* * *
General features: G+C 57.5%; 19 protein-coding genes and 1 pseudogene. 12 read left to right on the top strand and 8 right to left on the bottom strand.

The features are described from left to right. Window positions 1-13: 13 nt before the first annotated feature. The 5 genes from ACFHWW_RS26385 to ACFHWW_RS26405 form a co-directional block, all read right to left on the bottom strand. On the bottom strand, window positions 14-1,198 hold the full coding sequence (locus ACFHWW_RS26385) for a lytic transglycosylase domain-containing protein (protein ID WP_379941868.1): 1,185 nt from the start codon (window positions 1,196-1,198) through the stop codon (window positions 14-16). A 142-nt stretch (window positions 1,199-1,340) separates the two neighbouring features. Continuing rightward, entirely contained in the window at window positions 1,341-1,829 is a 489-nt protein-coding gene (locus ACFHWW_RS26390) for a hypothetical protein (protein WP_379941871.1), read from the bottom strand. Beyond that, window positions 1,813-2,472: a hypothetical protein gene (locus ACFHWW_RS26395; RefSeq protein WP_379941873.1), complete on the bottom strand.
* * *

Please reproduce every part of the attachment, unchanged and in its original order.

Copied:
General features: G+C 57.5%; 19 protein-coding genes and 1 pseudogene. 12 read left to right on the top strand and 8 right to left on the bottom strand.

The features are described from left to right. Window positions 1-13: 13 nt before the first annotated feature. The 5 genes from ACFHWW_RS26385 to ACFHWW_RS26405 form a co-directional block, all read right to left on the bottom strand. On the bottom strand, window positions 14-1,198 hold the full coding sequence (locus ACFHWW_RS26385) for a lytic transglycosylase domain-containing protein (protein ID WP_379941868.1): 1,185 nt from the start codon (window positions 1,196-1,198) through the stop codon (window positions 14-16). A 142-nt stretch (window positions 1,199-1,340) separates the two neighbouring features. Continuing rightward, entirely contained in the window at window positions 1,341-1,829 is a 489-nt protein-coding gene (locus ACFHWW_RS26390) for a hypothetical protein (protein WP_379941871.1), read from the bottom strand. Beyond that, window positions 1,813-2,472: a hypothetical protein gene (locus ACFHWW_RS26395; RefSeq protein WP_379941873.1), complete on the bottom strand.